Hotels & Resorts

Moon Science: How This South Australian Winery Became Carbon Neutral

Biodynamic is the new organic. But what do burying cow horns and grounding quartz crystal have to do with winemaking? We head to McLaren Vale to drink our way to the bottom of the case.

Gemtree Wines, Australian Biodynamic Winery

Courtesy of Tourism Australia

By Jenny Hewett

Apr 15, 2022

I’M STANDING IN a small shed on a vineyard in South Australia’s McLaren Vale, spellbound. But to call it a shed would be somewhat remiss. This is somewhere between a science exhibit and a shrine to witchcraft. There’s a small lunar calendar to one side, a basket of cow horns to another and quartz crystal ground down to a fine dust. Right in front of me is a large circular calendar mapping out each of the four elements: earth, fire, air and water.

“Everything we do is tied to the lunar cycle,” says Tiffany Ferguson, tasting room assistant at Gemtree Wines, a family-owned certified organic and biodynamic winery in one of the oldest Australian wine regions. “We have a lunar calendar here which helps us identify which position the moon is in. What we’re looking for is if the moon is going to be ascending or descending and as it does, it goes past a particular constellation – not your astrological sign, but a constellation – and it’s constellation falls under a particular crop cycle. We use this to predict how we do our farming practices.”

CABNX, Australia
Courtesy of CABNX

Bought and first planted in 1969, Gemtree Wines is run by third-generation viticulturalist Melissa Brown and her husband Mike, the chief winemaker. In 1994, Melissa had just finished a diploma in business when she told her parents that she wanted to work on the vineyard. Her dad said “I’ll give you three weeks”… and the rest is history.

When arising health issues led her down a path to learning more about organic produce, Melissa started to develop a passion for environmental care and sustainability, and in 2011 Gemtree Wines became organic certified. Tiffany says the winery had set the goal to become carbon neutral and they achieved it last year: “We’re custodians of this land. Our goal is to create a really healthy infrastructure and have as little impact on the environment while we’re here.”

Occupying 124 hectares, the vineyard property now includes an Eco Trail, a biodiverse haven for native birds, plants and animals (including a koala shelter and two rescue emus), that can be explored on foot or on e-bike. Back at the winery, the tasting room is built using recycled materials and the winery and vineyard are powered by onsite solar panels and harvested rainwater. They use zero herbicides or pesticides in their farming.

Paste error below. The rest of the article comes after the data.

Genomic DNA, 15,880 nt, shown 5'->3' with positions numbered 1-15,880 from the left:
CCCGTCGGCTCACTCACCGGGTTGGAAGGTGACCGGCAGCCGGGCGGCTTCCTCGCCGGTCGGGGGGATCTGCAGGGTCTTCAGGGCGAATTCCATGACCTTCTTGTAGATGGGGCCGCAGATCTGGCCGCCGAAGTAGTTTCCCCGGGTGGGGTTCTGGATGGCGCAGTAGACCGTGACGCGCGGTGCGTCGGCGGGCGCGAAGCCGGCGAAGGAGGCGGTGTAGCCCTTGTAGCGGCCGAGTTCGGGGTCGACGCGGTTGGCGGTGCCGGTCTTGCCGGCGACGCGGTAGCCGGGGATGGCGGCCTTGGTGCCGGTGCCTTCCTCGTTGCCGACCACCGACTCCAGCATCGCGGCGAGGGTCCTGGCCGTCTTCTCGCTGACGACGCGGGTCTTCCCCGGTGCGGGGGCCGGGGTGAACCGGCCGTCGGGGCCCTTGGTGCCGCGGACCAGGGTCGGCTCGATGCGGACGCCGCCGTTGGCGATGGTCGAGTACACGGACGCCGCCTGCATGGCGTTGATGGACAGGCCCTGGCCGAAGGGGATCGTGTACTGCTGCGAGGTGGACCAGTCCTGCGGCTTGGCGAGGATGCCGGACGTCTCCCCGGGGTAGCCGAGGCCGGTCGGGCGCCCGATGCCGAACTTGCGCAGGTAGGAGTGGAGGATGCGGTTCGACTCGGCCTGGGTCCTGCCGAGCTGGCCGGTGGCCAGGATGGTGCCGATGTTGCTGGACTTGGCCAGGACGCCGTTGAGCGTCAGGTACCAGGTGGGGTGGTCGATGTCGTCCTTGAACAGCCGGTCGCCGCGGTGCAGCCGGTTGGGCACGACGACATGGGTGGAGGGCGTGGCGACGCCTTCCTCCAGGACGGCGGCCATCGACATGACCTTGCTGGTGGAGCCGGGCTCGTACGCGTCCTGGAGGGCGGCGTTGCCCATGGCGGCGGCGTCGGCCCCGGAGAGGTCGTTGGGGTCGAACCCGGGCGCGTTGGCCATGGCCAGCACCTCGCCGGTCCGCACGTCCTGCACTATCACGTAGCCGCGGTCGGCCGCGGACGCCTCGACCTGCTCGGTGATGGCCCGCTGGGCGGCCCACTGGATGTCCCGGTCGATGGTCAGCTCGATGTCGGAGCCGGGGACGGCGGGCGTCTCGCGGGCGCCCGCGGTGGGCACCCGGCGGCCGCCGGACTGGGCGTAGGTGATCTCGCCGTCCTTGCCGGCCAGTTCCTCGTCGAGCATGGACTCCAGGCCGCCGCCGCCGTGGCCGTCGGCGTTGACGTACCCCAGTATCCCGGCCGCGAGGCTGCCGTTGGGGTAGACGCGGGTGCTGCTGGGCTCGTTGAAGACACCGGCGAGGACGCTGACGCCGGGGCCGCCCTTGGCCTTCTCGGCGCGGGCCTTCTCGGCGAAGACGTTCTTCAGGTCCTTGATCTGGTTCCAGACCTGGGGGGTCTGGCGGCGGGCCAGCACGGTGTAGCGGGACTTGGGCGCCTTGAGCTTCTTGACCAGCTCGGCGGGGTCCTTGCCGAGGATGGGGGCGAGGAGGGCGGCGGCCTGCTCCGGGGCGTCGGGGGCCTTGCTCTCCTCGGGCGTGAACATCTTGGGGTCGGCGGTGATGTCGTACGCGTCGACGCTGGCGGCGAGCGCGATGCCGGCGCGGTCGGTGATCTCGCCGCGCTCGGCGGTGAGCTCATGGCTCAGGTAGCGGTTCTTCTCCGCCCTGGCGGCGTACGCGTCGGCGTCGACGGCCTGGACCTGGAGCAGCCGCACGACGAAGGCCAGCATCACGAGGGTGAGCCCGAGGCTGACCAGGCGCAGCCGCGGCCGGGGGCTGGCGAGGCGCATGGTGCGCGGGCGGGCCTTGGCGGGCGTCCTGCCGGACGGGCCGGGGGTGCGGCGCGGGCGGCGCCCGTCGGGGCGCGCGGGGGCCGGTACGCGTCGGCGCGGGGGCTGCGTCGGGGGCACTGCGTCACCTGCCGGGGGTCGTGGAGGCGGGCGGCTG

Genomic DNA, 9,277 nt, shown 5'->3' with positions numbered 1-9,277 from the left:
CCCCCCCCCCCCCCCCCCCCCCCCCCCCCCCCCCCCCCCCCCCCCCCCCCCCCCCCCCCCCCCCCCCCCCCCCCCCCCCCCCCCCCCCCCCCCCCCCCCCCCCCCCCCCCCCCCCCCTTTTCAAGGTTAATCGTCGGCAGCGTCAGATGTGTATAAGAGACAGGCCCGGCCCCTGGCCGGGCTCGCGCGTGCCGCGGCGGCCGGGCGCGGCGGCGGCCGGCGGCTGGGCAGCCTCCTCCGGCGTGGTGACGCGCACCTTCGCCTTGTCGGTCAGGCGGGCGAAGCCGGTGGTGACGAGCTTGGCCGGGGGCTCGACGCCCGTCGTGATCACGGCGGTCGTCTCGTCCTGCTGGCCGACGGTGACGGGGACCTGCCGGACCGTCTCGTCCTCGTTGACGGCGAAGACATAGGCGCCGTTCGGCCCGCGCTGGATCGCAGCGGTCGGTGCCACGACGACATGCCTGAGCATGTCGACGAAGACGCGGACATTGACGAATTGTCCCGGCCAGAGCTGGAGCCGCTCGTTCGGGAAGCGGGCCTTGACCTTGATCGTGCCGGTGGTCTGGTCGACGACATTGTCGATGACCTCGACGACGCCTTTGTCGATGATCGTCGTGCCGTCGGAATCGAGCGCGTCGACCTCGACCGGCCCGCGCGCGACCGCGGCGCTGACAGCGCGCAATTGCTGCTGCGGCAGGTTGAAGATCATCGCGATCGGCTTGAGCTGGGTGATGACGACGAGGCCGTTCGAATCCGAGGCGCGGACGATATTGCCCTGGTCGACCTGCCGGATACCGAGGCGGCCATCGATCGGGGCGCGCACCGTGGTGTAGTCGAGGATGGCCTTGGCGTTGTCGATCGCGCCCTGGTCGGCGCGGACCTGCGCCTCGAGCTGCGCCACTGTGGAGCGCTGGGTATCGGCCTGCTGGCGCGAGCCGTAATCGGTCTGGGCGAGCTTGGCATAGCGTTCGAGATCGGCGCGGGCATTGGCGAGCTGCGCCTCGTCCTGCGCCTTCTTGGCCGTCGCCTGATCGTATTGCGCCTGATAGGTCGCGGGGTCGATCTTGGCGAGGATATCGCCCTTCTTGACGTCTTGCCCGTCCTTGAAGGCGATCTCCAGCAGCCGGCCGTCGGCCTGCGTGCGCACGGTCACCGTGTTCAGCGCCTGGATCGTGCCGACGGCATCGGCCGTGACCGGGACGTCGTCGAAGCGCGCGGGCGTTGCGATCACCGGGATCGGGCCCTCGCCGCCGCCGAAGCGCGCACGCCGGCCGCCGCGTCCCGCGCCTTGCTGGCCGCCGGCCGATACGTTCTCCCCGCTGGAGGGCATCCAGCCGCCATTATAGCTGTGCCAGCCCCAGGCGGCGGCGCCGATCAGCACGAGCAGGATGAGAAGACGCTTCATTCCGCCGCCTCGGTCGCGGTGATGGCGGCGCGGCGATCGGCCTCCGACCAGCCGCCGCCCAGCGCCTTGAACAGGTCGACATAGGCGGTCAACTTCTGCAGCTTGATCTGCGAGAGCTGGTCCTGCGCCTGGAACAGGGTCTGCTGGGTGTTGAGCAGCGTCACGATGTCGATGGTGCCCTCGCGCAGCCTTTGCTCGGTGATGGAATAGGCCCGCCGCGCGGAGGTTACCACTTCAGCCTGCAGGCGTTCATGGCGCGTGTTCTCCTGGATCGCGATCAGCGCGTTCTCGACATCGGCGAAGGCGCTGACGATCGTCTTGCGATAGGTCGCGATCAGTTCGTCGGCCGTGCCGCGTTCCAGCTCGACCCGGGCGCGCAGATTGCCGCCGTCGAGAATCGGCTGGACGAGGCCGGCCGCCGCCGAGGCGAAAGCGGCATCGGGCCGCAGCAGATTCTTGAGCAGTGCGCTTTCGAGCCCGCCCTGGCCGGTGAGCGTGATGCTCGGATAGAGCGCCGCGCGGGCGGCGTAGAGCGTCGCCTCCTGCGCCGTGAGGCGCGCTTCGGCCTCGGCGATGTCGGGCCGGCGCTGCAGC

As well as a number of tasting experiences and the ‘Being Biodynamic Tour’ I’m taking part in today, the South Australian winery also offers a ‘Wine and Wander’ experience, which includes a degustation picnic on the Eco Trail with a bottle of wine. And having teamed up with tiny cabin start-up CABNX, you don’t have to stumble too far to get home. Two luxury sustainable CABNX stays sit on the property, each with their own sauna, outdoor bath, plush king bed and indoor fireplace. In the fridge you’ll find sourdough from a local bakery, bacon and a bottle of Gemtree Wines April’s Dance sparkling, made in the champagne method. It’s so crisp, light and refreshing that I order more (alongside five other bottles including a Fiano and Shiraz), to be sent back to my home in Sydney. 

“Being biodynamic is a lot more about what you’re not doing rather than what you are,” Tiffany tells me as we walk past Fernando and Carlos the alpacas, neat latte-hued ‘fros atop their heads. “They act as security to keep the foxes away,” she notes with a smile. 

Courtesy of CABNX (3)

You could say this Australian winery was a century in the making, by way of Austrian philosopher and scientist Rudolf Steiner, who founded biodynamic farming in the 1920s as a holistic and organic approach to cultivation that combines old-world philosophies with modern science. “In the 1920s, Rudolf Steiner would have been dedicating his life to understanding the movements of the moon and how that would impact the growth cycles in the environment,” Tiffany says.

And working with the environment means you have to be in tune with it. So cow horns and quartz crystal translate to winemaking via the two preparations in which biodynamic farming is rooted – they’re known as 500 and 501. “There are probably 60 cow horns here, give or take,” Tiffany says, pointing towards the basket below our feet. The horns, enriched in calcium and porous, are packed with organic cow manure. “We then bury them underneath the earth and they turn into something that’s really quite lovely and earthy, which is our preparation 500.” This preparation leads to improvements in the soil structure.

Gemtree Wines, Australia
Courtesy of CityMag Summer Print

Meanwhile, 501 works on the plants from the outside in to bring in light and encourage photosynthesis. Made from quartz crystals, Horn Silica 501 is ground down to a fine powder and applied in a fine mist onto the vines, upwards at sunrise, when “the earth is breathing out,” as the exhibit reads.

It’s this proactive rather than reactive approach to farming that underpins everything done at the Gemtree Wines vineyard here in McLaren Vale. And the result is some truly exceptional wine, from the ‘bottoms up.’; Being Biodynamic Tour from A$70 per person.; doubles from A$595 per night. 


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